8. Post-session “hangout”. I like the idea of participants hanging around after the event discussing the outcome. In a casual get together, letting us know what went well (and what didn’t). This will probably require us to finish the event by 5:30 so we can have the session of casual discussion after that. May be serve tea so people would stay back. :)

Future ideas:

  • Data Journalism. I agree entirely with Matt. This is something we can work on (especially because we have likes of KLL, RAN and YoungInnovations who can  help us).
  • Writing “competition”. I like the idea of open calling on article for a particular topic(s). May be we can select a few that meet our objectives and ask people to post write ups in the blog with a title we can recognize (FMN Sharing Competition: Is writing a big part of Rebuilding?). We can also give a “Popular Award” based on who gets the most likes/ comments on the platform? We will have more visitors that way. This is something UNEP did for World Environment Day.


Well first , toast to the wonderful team and great work!!

I joined in only in the later part of the event, (wish I was able to make for the entire day) but i had a wonderful experience listening to Gyanu Adhikari on citizen journalism. However I had expected a bit more on that topic from him. Sometimes I felt that he was talking about the same thing over and again, may be I was expecting something on future prospect of citizen journalism in Nepal from him as well as the challenges of it.  But, given that we had to make participants write as well may be his allotment of time was perfect.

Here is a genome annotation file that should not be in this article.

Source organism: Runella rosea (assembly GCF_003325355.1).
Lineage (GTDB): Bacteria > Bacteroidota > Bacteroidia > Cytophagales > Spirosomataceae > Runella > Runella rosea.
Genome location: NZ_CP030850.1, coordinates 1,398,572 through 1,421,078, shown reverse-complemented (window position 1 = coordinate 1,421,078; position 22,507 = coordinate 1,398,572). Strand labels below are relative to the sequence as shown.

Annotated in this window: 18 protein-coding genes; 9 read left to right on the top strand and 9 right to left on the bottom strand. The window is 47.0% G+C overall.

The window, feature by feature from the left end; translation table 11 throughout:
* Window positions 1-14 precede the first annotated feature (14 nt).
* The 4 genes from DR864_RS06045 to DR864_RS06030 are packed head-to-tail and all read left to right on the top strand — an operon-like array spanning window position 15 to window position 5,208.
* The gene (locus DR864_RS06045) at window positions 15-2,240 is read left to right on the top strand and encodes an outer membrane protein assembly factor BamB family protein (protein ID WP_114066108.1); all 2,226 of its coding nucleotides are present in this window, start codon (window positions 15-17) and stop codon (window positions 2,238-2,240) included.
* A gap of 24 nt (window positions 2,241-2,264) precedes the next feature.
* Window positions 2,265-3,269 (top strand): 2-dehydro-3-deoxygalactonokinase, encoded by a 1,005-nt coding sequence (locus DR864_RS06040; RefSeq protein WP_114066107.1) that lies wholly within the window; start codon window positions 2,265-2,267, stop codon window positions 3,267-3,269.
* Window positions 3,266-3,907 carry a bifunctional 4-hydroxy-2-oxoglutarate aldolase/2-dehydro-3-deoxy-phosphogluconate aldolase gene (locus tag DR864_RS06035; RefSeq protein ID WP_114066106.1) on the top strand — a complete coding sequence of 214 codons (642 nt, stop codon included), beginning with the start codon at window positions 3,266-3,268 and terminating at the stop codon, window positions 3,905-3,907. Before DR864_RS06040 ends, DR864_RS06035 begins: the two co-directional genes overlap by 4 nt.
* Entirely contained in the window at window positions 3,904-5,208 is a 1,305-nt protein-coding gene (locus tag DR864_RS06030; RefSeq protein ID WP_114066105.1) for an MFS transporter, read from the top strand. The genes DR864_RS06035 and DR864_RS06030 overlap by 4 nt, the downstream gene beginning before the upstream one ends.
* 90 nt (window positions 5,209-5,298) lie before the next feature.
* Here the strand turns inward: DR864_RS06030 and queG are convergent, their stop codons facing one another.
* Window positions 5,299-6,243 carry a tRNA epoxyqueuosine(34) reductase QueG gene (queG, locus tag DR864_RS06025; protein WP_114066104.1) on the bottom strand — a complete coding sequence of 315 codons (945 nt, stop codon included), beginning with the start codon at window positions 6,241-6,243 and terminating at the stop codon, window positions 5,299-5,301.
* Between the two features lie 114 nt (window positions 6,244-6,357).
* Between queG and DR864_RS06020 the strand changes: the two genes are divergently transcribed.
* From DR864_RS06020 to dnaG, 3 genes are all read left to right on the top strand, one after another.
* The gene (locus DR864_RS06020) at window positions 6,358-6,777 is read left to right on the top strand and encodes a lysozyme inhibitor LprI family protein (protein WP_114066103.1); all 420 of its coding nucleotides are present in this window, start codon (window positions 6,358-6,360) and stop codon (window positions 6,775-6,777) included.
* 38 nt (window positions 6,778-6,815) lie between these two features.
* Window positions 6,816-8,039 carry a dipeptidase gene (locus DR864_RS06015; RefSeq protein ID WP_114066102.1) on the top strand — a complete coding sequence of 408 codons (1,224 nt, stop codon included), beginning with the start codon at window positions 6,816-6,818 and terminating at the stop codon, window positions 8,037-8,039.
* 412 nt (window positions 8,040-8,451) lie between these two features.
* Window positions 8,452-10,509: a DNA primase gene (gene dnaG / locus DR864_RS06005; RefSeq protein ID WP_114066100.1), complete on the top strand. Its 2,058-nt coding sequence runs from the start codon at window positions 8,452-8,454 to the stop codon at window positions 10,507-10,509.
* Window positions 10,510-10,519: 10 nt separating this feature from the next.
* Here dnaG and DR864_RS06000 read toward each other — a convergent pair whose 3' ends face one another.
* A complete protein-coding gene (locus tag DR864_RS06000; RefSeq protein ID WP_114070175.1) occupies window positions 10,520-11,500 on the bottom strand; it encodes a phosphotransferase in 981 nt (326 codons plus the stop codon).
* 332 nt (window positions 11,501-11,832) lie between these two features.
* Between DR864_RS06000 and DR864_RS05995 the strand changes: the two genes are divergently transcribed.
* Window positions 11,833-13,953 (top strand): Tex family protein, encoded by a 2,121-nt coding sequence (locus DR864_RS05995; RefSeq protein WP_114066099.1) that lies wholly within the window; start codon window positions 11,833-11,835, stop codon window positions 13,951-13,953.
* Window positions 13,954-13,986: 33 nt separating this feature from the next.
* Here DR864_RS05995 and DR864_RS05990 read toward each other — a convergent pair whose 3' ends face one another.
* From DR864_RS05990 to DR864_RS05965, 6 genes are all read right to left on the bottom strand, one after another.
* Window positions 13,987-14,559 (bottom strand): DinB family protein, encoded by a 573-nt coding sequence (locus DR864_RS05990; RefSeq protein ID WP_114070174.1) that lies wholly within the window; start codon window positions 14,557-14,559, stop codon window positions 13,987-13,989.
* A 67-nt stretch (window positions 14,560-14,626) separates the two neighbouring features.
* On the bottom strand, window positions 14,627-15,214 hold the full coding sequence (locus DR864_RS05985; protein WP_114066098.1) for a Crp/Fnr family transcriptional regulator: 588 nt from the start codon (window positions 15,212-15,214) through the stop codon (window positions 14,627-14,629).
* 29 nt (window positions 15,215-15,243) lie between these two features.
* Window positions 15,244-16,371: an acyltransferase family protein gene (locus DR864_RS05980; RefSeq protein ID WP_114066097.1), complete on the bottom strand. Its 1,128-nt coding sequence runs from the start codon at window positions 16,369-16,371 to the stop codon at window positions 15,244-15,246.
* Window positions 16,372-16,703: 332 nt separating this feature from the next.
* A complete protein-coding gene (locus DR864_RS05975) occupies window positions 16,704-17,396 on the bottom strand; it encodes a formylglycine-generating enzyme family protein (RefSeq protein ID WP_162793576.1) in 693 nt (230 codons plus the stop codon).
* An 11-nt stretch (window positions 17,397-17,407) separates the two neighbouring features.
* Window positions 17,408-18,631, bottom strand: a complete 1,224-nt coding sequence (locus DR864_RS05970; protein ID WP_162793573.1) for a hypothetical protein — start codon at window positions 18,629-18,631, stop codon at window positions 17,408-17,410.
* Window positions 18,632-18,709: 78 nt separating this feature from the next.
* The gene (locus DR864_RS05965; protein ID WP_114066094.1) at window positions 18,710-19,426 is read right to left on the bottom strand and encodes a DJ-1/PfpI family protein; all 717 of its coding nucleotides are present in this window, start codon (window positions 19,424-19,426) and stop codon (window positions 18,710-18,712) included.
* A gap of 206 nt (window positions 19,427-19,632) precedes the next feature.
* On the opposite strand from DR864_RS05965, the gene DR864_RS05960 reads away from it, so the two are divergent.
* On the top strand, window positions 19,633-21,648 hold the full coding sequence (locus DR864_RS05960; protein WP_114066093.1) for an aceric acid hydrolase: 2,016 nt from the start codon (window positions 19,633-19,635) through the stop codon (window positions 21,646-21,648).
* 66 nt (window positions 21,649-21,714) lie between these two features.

• Team Spirit. I enjoyed helping Sharmila in the kitchen with all of you. The way each of us would pop into the kitchen to help Sharmila, making sure that things were done on time, and the team spirit; I am proud to be part of such a  vibrant team.
  • Less number of participants. As Dipti said, I too  think lesser number of participants would have worked a bit better for the workshop (maybe around 15) primarily because that would have given more time for everyone to share their write-up. I got so much engrossed into their stories and was expecting more interesting ones to come up. But sadly we just had few sharings.
  • Future Ideas. I am excited about the writing competitions that some of us have proposed as future events. But it would also be wonderful if we had some kind of events where we could invite participants and experts to  talk a bit on politics and statebuilding. A discussion event on political issues would be something I would definitely look forward to.

Really. really. great.

The rest of us have a lot to learn from you guys and this debriefing is very helpful. thank you for taking the time to share this.

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I have some off the cuff recommendations

But first I want to congratulate you on a (too) full house. When excess of success becomes a problem - you’re on to something good! Keep it up!

I would recommend that you find a format that let’s you devolve the process a little. Perhaps so that some of the work can be done in a couple of flexible “satellite events” on a smaller an more intimate scale. If these are happening for example a week or two days before - then two of the “core team” could do some satellite hopping (A-Z and Z-A respectively). That leaves time for the core team to organize ahead of the main event.